We return to the Jungle Junction and Glenn takes up the task of getting visas for Sudan. He makes a few calls, talks to a few fellow travelers and consults Chris, the owner of JJ and get’s us sorted the following day. Whew. Apparently, Midhat, our newly hired Sudanese fixer, can ‘arrange’ for our visas to be sent to Addis Ababa, Ethiopia upon our arrival. Yeah Glenn. Yeah Midhat! Now we’ll see what really happens in Addis.
So today we’re hanging out in Nairobbery, contemplating a second visit to the giraffe orphanage while tracking down packages and surfing the web. Thank goodness for Internet. Hopefully our packages will arrive today or tomorrow and we’ll be spared any further Afrihassles...at least for the week. I am ready to hit the open road. We are itching to see Ethiopia.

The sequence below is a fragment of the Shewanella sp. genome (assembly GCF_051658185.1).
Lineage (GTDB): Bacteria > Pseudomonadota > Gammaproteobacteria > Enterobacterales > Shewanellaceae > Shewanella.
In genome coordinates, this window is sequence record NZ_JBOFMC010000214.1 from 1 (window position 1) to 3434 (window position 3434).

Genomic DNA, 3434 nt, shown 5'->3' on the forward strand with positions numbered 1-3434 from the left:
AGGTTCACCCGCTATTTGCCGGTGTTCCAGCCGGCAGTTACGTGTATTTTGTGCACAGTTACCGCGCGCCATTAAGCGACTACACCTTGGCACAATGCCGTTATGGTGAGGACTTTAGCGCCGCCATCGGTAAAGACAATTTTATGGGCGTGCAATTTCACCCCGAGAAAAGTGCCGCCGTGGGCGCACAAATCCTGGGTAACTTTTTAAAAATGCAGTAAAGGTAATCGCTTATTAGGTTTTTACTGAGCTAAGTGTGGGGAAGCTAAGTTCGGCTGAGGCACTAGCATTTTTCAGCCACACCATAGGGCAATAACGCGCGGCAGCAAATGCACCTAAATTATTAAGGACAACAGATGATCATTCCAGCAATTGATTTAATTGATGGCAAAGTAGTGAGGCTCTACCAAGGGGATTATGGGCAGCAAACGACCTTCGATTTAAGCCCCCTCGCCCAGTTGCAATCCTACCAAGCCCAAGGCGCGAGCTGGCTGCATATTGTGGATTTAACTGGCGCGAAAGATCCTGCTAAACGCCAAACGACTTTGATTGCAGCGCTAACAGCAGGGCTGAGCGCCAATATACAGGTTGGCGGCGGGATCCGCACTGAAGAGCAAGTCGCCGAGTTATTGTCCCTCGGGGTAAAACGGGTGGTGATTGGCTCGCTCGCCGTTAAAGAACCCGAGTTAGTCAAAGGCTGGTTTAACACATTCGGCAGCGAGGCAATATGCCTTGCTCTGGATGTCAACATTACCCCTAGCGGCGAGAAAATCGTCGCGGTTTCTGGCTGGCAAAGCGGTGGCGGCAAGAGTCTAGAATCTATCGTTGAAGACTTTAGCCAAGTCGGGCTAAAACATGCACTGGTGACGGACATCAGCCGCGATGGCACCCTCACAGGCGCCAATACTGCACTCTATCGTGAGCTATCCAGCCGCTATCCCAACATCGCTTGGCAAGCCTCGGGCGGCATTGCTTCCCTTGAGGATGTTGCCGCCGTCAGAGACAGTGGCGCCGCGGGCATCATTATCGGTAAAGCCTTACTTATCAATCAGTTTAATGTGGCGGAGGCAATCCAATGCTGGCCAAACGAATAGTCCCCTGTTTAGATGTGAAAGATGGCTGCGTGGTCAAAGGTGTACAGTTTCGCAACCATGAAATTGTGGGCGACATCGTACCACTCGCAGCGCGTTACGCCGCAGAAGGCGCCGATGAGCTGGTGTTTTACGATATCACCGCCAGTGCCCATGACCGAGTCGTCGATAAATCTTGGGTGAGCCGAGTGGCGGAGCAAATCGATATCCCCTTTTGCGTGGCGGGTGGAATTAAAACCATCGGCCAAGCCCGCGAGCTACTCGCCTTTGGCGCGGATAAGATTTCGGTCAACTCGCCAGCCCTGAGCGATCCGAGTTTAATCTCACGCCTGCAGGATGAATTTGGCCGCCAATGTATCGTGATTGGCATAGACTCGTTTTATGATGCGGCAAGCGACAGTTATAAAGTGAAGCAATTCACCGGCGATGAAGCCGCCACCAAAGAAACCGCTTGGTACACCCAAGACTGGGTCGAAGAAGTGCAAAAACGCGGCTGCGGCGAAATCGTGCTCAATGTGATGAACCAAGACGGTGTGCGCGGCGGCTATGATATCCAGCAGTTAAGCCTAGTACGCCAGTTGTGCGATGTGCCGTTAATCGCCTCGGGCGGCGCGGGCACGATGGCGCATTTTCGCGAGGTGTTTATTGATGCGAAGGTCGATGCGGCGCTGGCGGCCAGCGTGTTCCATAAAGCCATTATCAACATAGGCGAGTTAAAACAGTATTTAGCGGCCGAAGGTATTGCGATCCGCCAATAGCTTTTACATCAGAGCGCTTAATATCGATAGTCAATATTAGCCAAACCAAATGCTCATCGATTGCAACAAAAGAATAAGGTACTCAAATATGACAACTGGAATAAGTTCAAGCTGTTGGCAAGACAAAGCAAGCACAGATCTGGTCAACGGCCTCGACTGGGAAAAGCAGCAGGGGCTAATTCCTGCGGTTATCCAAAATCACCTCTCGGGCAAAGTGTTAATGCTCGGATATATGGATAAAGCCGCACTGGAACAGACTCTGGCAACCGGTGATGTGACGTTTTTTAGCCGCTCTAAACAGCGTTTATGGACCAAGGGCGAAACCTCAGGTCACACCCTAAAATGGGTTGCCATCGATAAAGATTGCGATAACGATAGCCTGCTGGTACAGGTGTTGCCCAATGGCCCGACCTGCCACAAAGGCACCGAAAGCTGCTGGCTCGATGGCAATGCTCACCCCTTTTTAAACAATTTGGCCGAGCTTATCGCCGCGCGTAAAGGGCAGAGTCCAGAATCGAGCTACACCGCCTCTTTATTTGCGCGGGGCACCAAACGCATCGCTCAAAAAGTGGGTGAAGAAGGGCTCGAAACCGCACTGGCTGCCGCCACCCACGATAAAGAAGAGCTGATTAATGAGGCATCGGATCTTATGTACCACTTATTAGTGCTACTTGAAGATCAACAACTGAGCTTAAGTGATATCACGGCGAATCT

Big love to you guys. Thank you so much for following along, you make sharing the adventure a delight. Please keep the messages coming, we love reading your letters/comments.
A week in Nairobi is enough time to discover the campground chameleon, visit the elephant orphanage, the giraffe orphanage and an animal prison (by accident. It was called an orphanage, but was nothing more than a zoo). Here are the photos of our week.